For the nation, this year’s NAEP results have garnered a lot of attention, shining a light on low-performance, minimal progress, and large achievement gaps. However, while NAEP has brought renewed attention to the severity of the state of public education, it still hasn’t shown us why large financial investments and policy innovations have yielded, seemingly, no returns. These conversations around “why” are more complicated, as ideology and politics can influence one’s interpretation of why a problem exists. Yet, it is more important than ever to identify the root causes of these problems so that we can begin to see movement on the Nation’s Report Card. For more information on what NAEP showed us, read on below.
The National Assessment of Educational Progress (NAEP) is a congressionally-mandated test that is administered across all states by the National Center for Education Statistics (NCES) which is a part of the U.S. Department of Education. Starting in 1969, this test is administered every two years to similar groups of students across the country allowing direct comparisons to be made across states and monitor progress over time. This is the only mechanism for stakeholders to compare results in all 50 states and a selection of large districts, including Denver, CO.
NAEP vs. CMAS
NAEP is a nationally administered test that allows for the comparison across states on groups of students and academic progress. Only a sample of statistically representative schools and randomly selected students take NAEP.
CMAS is specific to Colorado and is intended to measure how students are performing to specific content-area standards that Colorado policymakers have deemed necessary in order for success in life after high school.
CMAS is trying to measure how all students are doing relative to these standards and CDE encourages all students to participate to provide a whole picture of how Colorado students are performing. Additionally, when all students take the assessment year over year, families and students can better track their progress, and the state can measure student growth. CMAS scores don’t allow us to compare our progress to that of other states.
Across the country, most states and large districts saw either no change or a statistically significant decrease in scores. Experts and pundits have many different theories why this may be, often based on whichever frame they have when approaching the education policy debate, including residual impacts from the great recession, federal policy issues, a combination of the two or wholly other reasons. This drop is disheartening, but not wholly different from a decade of largely stagnant achievement.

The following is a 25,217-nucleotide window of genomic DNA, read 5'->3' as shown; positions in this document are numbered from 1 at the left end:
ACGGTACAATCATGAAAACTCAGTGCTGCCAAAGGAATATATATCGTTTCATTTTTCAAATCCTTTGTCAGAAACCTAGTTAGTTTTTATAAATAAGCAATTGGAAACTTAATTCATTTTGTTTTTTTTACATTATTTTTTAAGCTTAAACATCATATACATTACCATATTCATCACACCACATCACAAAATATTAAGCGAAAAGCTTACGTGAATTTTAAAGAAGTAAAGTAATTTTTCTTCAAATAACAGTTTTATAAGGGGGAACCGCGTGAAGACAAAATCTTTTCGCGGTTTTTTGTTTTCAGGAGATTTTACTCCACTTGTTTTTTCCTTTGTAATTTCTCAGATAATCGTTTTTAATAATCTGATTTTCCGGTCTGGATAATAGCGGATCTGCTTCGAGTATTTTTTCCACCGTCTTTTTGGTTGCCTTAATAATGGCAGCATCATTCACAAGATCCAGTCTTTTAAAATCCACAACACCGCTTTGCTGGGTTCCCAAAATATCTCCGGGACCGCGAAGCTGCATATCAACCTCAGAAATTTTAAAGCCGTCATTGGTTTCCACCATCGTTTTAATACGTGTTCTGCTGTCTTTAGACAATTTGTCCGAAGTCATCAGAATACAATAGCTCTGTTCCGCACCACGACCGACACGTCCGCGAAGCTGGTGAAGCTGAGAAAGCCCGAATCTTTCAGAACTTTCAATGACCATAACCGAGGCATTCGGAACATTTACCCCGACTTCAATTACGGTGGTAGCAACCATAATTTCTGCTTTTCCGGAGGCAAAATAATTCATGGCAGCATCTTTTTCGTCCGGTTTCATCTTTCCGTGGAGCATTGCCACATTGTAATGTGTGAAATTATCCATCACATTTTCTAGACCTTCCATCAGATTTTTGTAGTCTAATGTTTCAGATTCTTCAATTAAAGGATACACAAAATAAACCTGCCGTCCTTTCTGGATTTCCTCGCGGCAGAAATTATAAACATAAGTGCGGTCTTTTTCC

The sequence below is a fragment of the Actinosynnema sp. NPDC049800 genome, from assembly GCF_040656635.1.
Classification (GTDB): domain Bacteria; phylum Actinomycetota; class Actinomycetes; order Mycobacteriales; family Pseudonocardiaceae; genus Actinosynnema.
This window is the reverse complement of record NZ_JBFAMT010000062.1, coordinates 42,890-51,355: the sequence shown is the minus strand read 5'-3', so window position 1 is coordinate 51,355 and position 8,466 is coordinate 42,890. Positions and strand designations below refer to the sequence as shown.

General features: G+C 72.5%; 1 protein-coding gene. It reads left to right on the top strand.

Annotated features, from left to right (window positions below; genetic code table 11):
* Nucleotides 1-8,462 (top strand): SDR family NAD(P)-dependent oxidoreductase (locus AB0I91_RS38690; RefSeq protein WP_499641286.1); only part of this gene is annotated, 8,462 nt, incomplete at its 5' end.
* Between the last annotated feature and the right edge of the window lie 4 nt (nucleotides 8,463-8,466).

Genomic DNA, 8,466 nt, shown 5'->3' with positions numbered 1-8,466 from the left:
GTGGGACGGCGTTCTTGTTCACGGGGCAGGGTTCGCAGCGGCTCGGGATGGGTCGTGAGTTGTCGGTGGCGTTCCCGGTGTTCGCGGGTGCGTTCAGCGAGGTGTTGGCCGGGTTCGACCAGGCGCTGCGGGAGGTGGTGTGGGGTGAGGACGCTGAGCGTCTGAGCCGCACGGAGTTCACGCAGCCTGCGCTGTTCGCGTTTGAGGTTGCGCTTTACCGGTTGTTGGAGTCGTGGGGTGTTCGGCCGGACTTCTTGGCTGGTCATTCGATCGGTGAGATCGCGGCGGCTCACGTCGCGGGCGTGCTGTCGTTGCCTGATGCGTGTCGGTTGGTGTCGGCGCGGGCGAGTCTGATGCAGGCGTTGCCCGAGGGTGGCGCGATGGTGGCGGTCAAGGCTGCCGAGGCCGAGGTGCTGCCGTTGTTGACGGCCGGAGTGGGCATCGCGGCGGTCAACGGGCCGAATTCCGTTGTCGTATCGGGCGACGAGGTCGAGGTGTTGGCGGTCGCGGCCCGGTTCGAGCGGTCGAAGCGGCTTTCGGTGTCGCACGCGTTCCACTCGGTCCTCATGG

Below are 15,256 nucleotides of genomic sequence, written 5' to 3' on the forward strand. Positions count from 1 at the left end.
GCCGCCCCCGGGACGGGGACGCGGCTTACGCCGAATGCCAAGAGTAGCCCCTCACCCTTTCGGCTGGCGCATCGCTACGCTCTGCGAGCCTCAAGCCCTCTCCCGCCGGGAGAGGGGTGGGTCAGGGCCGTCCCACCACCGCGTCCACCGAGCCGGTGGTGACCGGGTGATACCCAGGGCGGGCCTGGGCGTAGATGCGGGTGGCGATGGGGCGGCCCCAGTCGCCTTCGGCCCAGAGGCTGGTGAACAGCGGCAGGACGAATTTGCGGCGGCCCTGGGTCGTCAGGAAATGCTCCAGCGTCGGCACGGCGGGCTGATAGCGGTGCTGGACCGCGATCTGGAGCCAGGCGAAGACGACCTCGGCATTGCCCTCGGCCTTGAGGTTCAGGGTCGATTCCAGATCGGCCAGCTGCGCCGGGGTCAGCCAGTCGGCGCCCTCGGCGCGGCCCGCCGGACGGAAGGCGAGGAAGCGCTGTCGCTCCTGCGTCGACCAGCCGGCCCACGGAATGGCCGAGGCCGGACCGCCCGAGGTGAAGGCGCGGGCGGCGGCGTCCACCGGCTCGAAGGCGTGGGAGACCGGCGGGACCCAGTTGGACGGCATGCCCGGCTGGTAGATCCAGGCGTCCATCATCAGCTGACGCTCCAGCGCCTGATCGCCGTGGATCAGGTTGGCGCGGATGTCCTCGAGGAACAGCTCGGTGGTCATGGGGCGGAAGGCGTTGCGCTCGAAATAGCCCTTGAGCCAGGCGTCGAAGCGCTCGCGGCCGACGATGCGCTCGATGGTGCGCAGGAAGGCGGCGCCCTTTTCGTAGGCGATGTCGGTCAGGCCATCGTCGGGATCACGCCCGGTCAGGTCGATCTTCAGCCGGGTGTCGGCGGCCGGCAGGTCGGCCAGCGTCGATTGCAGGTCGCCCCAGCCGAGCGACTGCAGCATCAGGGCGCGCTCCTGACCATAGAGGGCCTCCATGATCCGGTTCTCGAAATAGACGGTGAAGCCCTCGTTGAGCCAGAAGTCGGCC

Why it matters?
This stagnant or worsening progress is acutely alarming in light of very low proficiency to begin with. In Colorado, 44% of 4th graders met standards in Math and 40% met standards in Reading. Those proficiency rates were lower for 8th graders. Not even half of our students are meeting expectations, a problem exacerbated by the fact that we know proficiency isn’t as random as 1 in 2. While, again, Colorado’s achievement gaps were less wide than national achievement gaps, there are significant gaps by race and ethnicity, income, and English language learner status.
What does this mean for Colorado students?
CDE’s press release stresses that Colorado students performed a few percentage points higher than the national averages across several groups. However, as their release states, “Colorado’s average scores have not changed significantly in about 10 years across all NAEP grades and subjects.” This trend of slow progress, with far too few students meeting standards, has been illustrated in much of our own research on schools in Denver, Aurora, and Statewide.
It is more important than ever to learn from those places that are seeing improvement and seriously use evidence-driven policies to drive change. Grounding conversations on improvement in research is critical as people from all over the country approach this topic from very different perspectives.